Maestri's Trojans actually won a conference regular-season title (in the old East Coast Conference) in their first season in Division I, but progress was spotty after that. Maestri said his program's D-I fortunes finally turned when the Trojans lucked into former Memphis player Detric Golden, who came to Troy for his final year of eligibility and ended up winning conference Player of the Year honors. Maestri believes that one season transformed the program -- and probably saved his job.
"The reason I'm still here is because of that one transfer," Maestri said. "If we had had some more unsuccessful seasons, it would have been hard to stay in the job. Once it's turned around, you recruit a little better, you feel better about yourself."
Bike understands. Early in its D-I days, Sacred Heart eschewed a patient building process, opting instead to build quickly around transfers. The strategy didn't work -- and could have cost Bike his position.
"I think one of the mistakes we might have made was we tried to jump at it too soon," Bike said. "We went with a couple of juco guys, [tried to] get too good too soon, and we didn't have success with those guys. So we started, made a little progress and went backwards a little bit.
"I'm very fortunate that the school has stuck with me through this transitional period. [Central Connecticut] has won [the league's auto bid in] three of the last seven years. They are the benchmark for our program and beat us [in the NEC title game] last year, but they took 13 years before having a winning record in Division I. We took eight."
That doesn't even mention having the facilities and resources required to build and sustain a program at college's highest level. That reality hits especially hard in the SWAC, where Alabama A&M's rise has been doubly difficult.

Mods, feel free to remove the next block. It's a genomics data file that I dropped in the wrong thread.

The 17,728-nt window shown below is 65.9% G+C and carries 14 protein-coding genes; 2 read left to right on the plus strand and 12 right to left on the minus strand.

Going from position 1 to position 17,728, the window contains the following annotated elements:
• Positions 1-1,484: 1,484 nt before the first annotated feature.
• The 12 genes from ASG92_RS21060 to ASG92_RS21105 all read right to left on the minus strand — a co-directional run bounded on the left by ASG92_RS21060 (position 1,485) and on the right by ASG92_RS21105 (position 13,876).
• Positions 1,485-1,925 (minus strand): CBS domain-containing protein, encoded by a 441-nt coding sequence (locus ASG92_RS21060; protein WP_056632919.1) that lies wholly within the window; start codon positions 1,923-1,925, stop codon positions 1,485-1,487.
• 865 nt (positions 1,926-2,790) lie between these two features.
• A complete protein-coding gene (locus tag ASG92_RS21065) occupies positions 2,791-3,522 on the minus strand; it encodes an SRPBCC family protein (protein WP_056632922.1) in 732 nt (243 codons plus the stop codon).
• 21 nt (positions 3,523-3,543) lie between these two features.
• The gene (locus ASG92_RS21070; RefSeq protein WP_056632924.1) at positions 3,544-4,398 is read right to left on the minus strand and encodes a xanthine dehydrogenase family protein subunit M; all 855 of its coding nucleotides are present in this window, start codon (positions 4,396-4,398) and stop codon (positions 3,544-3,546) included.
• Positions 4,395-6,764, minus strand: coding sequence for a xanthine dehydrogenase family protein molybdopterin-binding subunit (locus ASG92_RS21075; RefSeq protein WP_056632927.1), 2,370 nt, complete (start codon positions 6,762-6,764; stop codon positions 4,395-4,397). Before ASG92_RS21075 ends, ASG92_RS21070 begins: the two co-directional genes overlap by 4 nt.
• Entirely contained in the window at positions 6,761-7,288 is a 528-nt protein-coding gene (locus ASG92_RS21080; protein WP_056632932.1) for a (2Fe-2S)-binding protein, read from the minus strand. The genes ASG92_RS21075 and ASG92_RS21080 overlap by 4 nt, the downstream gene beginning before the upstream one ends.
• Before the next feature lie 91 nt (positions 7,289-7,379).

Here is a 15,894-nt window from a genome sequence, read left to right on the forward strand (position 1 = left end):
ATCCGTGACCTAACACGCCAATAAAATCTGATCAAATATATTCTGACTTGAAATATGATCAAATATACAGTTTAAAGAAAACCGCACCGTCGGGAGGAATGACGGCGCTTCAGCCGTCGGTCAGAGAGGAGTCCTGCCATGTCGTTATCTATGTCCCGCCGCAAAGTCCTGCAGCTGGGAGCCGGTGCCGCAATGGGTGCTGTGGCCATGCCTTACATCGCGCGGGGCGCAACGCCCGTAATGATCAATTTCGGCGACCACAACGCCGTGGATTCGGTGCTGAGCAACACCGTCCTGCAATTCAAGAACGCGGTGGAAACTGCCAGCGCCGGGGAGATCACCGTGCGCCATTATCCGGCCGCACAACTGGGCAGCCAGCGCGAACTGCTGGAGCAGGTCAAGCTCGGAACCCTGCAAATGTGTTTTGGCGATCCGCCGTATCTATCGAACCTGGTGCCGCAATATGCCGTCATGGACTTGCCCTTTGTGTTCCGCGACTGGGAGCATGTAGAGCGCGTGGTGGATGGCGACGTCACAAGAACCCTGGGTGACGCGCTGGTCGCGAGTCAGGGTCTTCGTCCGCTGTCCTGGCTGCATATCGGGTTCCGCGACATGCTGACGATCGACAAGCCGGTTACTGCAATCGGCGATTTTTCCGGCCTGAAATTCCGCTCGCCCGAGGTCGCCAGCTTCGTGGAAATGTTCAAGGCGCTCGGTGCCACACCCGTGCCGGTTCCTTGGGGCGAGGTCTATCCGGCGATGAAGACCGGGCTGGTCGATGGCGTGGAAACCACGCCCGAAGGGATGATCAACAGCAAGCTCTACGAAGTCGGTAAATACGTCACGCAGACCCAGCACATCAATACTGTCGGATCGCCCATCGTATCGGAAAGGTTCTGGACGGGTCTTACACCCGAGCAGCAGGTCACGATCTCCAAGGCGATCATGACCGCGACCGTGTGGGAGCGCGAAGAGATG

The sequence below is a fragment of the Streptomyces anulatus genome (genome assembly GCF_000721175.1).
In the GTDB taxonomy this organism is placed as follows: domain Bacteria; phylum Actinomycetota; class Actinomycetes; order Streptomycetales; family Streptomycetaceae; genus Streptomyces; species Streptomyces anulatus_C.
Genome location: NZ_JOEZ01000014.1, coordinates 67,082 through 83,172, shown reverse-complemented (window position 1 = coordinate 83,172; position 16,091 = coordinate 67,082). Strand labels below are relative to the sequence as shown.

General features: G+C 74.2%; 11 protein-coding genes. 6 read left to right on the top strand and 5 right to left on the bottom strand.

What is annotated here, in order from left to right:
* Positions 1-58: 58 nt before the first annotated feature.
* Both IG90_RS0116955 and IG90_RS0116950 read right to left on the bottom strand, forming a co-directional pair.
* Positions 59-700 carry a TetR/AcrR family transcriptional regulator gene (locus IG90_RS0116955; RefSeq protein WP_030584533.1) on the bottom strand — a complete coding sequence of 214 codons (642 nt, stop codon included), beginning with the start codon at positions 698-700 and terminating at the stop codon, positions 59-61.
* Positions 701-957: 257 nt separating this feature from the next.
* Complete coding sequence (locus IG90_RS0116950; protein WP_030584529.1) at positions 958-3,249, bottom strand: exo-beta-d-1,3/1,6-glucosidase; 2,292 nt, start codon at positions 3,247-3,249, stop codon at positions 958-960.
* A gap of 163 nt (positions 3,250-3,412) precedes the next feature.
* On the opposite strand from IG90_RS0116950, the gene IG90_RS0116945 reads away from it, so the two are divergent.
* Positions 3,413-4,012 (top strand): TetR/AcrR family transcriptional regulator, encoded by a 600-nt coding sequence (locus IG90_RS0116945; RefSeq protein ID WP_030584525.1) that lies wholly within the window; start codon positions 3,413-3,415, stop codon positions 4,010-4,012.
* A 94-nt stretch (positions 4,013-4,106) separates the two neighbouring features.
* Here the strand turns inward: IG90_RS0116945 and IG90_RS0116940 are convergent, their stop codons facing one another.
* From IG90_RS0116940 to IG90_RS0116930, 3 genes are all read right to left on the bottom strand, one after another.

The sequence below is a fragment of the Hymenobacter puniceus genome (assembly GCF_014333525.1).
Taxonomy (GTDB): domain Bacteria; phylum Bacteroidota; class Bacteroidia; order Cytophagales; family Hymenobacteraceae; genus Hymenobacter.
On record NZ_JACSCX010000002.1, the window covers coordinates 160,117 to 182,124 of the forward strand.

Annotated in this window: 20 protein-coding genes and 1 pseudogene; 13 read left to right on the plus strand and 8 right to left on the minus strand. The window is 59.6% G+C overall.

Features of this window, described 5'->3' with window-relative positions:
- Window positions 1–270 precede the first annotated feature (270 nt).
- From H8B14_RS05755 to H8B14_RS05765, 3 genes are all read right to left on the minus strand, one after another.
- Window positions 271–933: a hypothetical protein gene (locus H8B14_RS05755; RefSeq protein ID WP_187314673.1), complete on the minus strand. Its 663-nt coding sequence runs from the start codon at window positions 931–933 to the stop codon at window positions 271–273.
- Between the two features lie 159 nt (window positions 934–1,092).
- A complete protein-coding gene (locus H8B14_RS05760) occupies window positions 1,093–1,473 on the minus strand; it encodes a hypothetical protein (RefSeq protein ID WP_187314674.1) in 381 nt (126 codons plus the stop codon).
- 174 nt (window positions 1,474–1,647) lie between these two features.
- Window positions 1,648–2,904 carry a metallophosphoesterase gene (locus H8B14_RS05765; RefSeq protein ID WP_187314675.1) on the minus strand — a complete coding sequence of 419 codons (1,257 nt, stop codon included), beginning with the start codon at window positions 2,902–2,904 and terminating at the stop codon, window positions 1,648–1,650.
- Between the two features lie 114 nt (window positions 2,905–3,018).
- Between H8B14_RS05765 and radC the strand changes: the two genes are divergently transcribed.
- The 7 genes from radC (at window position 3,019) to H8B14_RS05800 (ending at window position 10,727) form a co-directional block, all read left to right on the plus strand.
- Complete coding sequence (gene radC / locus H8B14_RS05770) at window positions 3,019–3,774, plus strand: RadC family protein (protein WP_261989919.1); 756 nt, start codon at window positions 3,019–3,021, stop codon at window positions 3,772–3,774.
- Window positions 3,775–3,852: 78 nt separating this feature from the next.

"I knew when the decision was made to go to Division I, I had a lot of apprehensions, and it all dealt with the financial side," said Pettaway, whose Bulldogs lost to Kampe's Golden Grizzlies in the NCAA Tournament's opening-round game in 2005. "As a coach, I knew at that time what it would take to be successful at the Division I level. There are not too many Division II programs that can make that hike and be successful. I think when you look at what we have all done, we all have had some success, but nothing like what we had at the Division II level."
The success is nothing to sneeze at, though, especially for coaches who didn't necessarily think they would work at the D-I level.
"I came here as an NAIA coach. That's what I expected to be the entire time I was here at Belmont," Byrd said. "If someone came from Division I [to try to hire me] early in my career here, in the first eight to nine years, I would have considered it. Once I was here and became comfortable, I got over the climb-the-ladder mentality -- coaches who want to make the next level, don't care where they go or how they got there, just want to end up coaching at Kentucky or wherever. Belmont and Nashville made me lose that not very long after I got here. It would have taken a great situation to move to Division I from Belmont after I got here."
Instead, Byrd and the others have gotten the best of both worlds, being able to stay where they are happy while making the leap to the (relative) big time.
"A lot of people say that I have been at the same place for so long," Kampe said, "and I say, 'I haven't been at the same place.' The people are the same, but everything else is different."
Andy Glockner is a regular contributor to ESPN.com's college basketball coverage and is the host of the ESPNU College Basketball Insider podcast.